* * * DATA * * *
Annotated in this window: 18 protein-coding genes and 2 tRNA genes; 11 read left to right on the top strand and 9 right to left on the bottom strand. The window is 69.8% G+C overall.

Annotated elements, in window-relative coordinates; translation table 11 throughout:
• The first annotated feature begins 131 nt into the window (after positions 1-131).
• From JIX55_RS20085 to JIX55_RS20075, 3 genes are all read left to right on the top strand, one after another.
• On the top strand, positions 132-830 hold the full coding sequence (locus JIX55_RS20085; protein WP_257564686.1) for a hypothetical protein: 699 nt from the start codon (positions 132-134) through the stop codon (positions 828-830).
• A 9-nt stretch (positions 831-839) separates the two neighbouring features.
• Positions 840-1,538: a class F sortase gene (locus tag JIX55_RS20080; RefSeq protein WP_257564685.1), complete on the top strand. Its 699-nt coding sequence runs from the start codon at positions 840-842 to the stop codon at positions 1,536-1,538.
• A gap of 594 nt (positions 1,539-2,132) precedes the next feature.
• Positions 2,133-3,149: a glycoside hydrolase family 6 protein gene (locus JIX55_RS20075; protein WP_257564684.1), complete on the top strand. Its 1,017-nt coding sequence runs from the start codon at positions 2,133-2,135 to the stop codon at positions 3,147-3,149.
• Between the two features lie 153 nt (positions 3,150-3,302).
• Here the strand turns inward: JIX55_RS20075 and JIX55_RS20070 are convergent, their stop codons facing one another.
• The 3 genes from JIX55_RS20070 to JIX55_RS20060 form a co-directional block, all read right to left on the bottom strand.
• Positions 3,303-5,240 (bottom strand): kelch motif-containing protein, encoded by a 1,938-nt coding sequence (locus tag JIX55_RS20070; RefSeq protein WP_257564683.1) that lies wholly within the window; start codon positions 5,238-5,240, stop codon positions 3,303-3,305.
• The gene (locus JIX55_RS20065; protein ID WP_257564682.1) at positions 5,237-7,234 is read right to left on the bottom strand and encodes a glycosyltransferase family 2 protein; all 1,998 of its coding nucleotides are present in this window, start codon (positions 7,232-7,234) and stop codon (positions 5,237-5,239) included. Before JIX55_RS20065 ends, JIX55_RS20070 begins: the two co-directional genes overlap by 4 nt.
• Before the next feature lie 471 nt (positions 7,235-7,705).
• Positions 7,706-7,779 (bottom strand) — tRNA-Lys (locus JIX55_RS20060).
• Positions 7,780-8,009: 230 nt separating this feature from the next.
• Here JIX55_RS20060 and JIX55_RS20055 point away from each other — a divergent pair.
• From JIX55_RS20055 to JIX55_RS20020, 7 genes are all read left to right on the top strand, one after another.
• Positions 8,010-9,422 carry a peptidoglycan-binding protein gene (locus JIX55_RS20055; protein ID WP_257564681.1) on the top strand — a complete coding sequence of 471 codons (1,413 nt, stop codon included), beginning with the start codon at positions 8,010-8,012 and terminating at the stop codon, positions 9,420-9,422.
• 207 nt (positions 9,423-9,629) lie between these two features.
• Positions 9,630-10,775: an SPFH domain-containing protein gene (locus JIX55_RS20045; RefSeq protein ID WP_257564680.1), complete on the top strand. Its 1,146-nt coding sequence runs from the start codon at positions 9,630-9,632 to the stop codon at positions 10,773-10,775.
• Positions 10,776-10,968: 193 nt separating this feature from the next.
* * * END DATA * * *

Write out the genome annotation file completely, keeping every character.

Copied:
Annotated in this window: 18 protein-coding genes and 2 tRNA genes; 11 read left to right on the top strand and 9 right to left on the bottom strand. The window is 69.8% G+C overall.

Annotated elements, in window-relative coordinates; translation table 11 throughout:
• The first annotated feature begins 131 nt into the window (after positions 1-131).
• From JIX55_RS20085 to JIX55_RS20075, 3 genes are all read left to right on the top strand, one after another.
• On the top strand, positions 132-830 hold the full coding sequence (locus JIX55_RS20085; protein WP_257564686.1) for a hypothetical protein: 699 nt from the start codon (positions 132-134) through the stop codon (positions 828-830).
• A 9-nt stretch (positions 831-839) separates the two neighbouring features.
• Positions 840-1,538: a class F sortase gene (locus tag JIX55_RS20080; RefSeq protein WP_257564685.1), complete on the top strand. Its 699-nt coding sequence runs from the start codon at positions 840-842 to the stop codon at positions 1,536-1,538.
• A gap of 594 nt (positions 1,539-2,132) precedes the next feature.
• Positions 2,133-3,149: a glycoside hydrolase family 6 protein gene (locus JIX55_RS20075; protein WP_257564684.1), complete on the top strand. Its 1,017-nt coding sequence runs from the start codon at positions 2,133-2,135 to the stop codon at positions 3,147-3,149.
• Between the two features lie 153 nt (positions 3,150-3,302).
• Here the strand turns inward: JIX55_RS20075 and JIX55_RS20070 are convergent, their stop codons facing one another.
• The 3 genes from JIX55_RS20070 to JIX55_RS20060 form a co-directional block, all read right to left on the bottom strand.
• Positions 3,303-5,240 (bottom strand): kelch motif-containing protein, encoded by a 1,938-nt coding sequence (locus tag JIX55_RS20070; RefSeq protein WP_257564683.1) that lies wholly within the window; start codon positions 5,238-5,240, stop codon positions 3,303-3,305.
• The gene (locus JIX55_RS20065; protein ID WP_257564682.1) at positions 5,237-7,234 is read right to left on the bottom strand and encodes a glycosyltransferase family 2 protein; all 1,998 of its coding nucleotides are present in this window, start codon (positions 7,232-7,234) and stop codon (positions 5,237-5,239) included. Before JIX55_RS20065 ends, JIX55_RS20070 begins: the two co-directional genes overlap by 4 nt.
• Before the next feature lie 471 nt (positions 7,235-7,705).
• Positions 7,706-7,779 (bottom strand) — tRNA-Lys (locus JIX55_RS20060).
• Positions 7,780-8,009: 230 nt separating this feature from the next.
• Here JIX55_RS20060 and JIX55_RS20055 point away from each other — a divergent pair.
• From JIX55_RS20055 to JIX55_RS20020, 7 genes are all read left to right on the top strand, one after another.
• Positions 8,010-9,422 carry a peptidoglycan-binding protein gene (locus JIX55_RS20055; protein ID WP_257564681.1) on the top strand — a complete coding sequence of 471 codons (1,413 nt, stop codon included), beginning with the start codon at positions 8,010-8,012 and terminating at the stop codon, positions 9,420-9,422.
• 207 nt (positions 9,423-9,629) lie between these two features.
• Positions 9,630-10,775: an SPFH domain-containing protein gene (locus JIX55_RS20045; RefSeq protein ID WP_257564680.1), complete on the top strand. Its 1,146-nt coding sequence runs from the start codon at positions 9,630-9,632 to the stop codon at positions 10,773-10,775.
• Positions 10,776-10,968: 193 nt separating this feature from the next.